To vegan or not to vegan?

Veganism vanquishes inflammation

By Allison Cripe

There’s a lot of hate for vegans, which is understandable. They don’t eat cheese, they don’t eat meat, and if you find yourself at a restaurant with one, ordering a meal will take forever. 

However, they consume more fruits, veggies, and healthy grains because they’re forced to. Veganism is the elimination of animal products like meat and dairy. Because of this rule, protein can be a pain in the neck, though often beef is switched for beans. And while some bodies can’t handle a vegan diet, the truth is some are saved by it.

This diet group is the least likely to develop cancer according to the Mayo Clinic. They state that plant-based diets decrease inflammation aggravated by meat and dairy. Vegans also often have to cook their meals from scratch, eliminating processed foods, another high cause of illness and weight gain.

Vegan diabetes patients find it easier to maintain their health and symptoms because they’re lowering their glycemic index and managing their blood pressure. In most case studies, vegans are found to be the healthiest. While it doesn’t work for some, it works for many to keep weight off and inflammation at bay.

Sure, there are unhealthy and processed vegan foods. You could eat fries all day or buy Sprouts microwave dinners and lie to yourself about your health. All dietary changes should be talked about with a doctor. But, for those who are sensible and need a diet reversal, veganism can be a savior.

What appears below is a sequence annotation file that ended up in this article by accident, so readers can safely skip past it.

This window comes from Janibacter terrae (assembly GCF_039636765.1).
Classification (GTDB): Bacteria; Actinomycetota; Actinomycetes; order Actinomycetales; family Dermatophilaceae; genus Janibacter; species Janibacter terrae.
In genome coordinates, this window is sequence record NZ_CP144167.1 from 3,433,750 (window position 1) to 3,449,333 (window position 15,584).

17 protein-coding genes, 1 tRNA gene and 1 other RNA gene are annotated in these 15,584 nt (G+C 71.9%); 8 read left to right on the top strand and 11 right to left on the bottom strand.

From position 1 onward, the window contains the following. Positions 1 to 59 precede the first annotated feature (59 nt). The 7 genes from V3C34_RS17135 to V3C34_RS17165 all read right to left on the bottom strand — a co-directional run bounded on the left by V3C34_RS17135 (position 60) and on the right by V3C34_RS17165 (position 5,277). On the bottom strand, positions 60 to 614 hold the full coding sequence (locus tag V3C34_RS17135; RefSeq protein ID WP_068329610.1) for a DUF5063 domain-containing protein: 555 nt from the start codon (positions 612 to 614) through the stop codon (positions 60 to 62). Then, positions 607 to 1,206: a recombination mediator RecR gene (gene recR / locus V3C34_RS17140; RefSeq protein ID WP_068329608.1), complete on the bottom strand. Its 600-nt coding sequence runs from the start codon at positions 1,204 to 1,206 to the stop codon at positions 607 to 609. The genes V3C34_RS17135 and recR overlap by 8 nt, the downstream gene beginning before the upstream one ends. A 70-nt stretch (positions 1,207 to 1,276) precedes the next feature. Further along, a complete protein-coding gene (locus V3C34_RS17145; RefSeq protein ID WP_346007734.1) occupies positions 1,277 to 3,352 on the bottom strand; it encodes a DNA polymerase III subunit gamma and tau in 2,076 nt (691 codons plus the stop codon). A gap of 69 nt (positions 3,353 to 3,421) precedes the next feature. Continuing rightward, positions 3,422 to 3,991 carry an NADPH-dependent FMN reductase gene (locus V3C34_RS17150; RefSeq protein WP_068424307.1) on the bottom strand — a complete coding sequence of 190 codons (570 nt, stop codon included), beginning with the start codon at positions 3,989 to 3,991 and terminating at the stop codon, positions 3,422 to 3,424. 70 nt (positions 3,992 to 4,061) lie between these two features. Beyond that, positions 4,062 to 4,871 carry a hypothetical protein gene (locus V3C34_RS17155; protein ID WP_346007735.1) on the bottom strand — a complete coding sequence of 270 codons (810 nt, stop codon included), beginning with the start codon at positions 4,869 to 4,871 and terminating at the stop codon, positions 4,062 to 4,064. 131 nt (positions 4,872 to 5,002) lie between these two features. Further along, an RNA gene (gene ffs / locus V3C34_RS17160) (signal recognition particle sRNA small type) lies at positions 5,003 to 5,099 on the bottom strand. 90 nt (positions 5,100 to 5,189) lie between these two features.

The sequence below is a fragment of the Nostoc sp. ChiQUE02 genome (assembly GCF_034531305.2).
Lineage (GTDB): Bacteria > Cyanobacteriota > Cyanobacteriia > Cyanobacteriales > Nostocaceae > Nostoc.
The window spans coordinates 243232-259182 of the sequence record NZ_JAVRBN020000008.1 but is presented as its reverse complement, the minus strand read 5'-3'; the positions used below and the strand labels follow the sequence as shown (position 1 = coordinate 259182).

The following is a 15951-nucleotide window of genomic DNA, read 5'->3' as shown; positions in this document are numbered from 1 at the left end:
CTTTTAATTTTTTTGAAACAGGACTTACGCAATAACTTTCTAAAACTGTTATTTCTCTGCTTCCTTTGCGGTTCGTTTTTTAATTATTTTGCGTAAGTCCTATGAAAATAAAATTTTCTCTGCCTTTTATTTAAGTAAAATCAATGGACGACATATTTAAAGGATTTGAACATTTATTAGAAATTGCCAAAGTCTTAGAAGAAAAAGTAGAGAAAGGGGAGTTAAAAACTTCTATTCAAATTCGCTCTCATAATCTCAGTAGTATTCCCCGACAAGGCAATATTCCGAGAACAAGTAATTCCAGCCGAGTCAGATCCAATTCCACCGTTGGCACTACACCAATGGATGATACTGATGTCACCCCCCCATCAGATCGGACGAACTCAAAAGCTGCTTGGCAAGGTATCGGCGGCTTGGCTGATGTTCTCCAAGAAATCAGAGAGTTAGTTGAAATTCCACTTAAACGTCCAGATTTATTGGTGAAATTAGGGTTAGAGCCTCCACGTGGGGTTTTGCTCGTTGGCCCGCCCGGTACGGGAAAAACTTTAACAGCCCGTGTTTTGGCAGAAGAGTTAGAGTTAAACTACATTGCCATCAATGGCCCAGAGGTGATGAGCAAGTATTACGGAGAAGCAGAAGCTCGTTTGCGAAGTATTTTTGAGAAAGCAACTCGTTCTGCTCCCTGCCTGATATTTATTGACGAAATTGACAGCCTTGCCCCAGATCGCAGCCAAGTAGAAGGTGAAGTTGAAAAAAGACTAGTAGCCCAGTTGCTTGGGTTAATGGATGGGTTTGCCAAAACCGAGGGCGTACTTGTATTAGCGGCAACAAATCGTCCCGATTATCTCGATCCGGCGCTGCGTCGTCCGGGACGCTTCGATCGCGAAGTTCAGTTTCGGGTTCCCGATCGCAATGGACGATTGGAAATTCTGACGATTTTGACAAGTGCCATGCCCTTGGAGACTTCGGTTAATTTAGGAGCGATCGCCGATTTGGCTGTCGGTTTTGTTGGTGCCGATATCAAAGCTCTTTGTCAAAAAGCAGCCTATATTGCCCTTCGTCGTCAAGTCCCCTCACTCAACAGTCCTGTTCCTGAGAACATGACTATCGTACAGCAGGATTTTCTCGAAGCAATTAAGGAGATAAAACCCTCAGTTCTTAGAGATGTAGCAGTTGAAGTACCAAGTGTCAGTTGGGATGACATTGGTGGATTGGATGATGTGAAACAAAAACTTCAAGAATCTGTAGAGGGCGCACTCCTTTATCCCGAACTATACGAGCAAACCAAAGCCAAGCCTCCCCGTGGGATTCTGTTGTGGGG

A cultural look at Veganism

by Shayden Joe

The personal decision to go vegan and refrain from meat and animal-based products is rising in mainstream society. It’s a step towards combating climate change and improving animal rights. However, veganism is a privileged idea forced upon many who still rely on animals for food and supplies. 

Meat is cheap and economical, and for the most frugal consumer, meat, rice and lentils would stretch a dollar further and sustain a hungry family longer. But the commercial way to source meat is repulsive because of how brutally animals are treated in slaughter and how processed meat goes from industrial farm to table. You can see documentaries on factory farming like “Food, Inc.” and recently “Dominion” narrated by Joaquin Phoenix. 

Currently, there is a burgeoning demand for sustainable and ethically sourced meat. I believe factory-farmed meat should be avoided, but we should not overlook local farmers beginning to provide for those conflicted with supporting large industrial meat factories. 

Sourcing animal protein ethically and sustainably is expensive and adds to the final product’s price. Unfortunately, this leads consumers to purchase cheaper meat. A majority of low-income Americans consume animal-based protein like eggs, meat and dairy because it’s affordable and frankly delicious. 

For a moment in my life, I went vegetarian. I didn’t consume meat, but I still ate eggs, used butter in my meals and drank milk. I lost weight and felt great for a time, but in my Navajo culture meat is a cornerstone of our lives. I felt ostracized at home; in some way, I felt like denying meat denied my culture. 

I was taught by my father how to fish and  hunt. Growing up Navajo, you learn how to butcher sheep. I grew up with the stories of my culture, and in each story the animals communicated as clearly as a person. There was a time when my people experienced a famine, but with extraordinary sacrifice, animals like the deer and sheep gave their lives to feed us humans. They helped us survive. In return, we respect their offering by utilizing their body for our survival. 

Meat is delicious, meat is food, and food is cultural. To me, giving up meat would mean giving up a piece of my culture. As a low-income Native, it’s currently my best option for stretching my dollar and enjoying poverty with a delicious bite. 

  • Allison Cripe

    Allison Cripe is a guest writer for the Mesa Legend. She also writes songs and short stories such as this one in Across the Margin: Dogs are her spirit animal(s).

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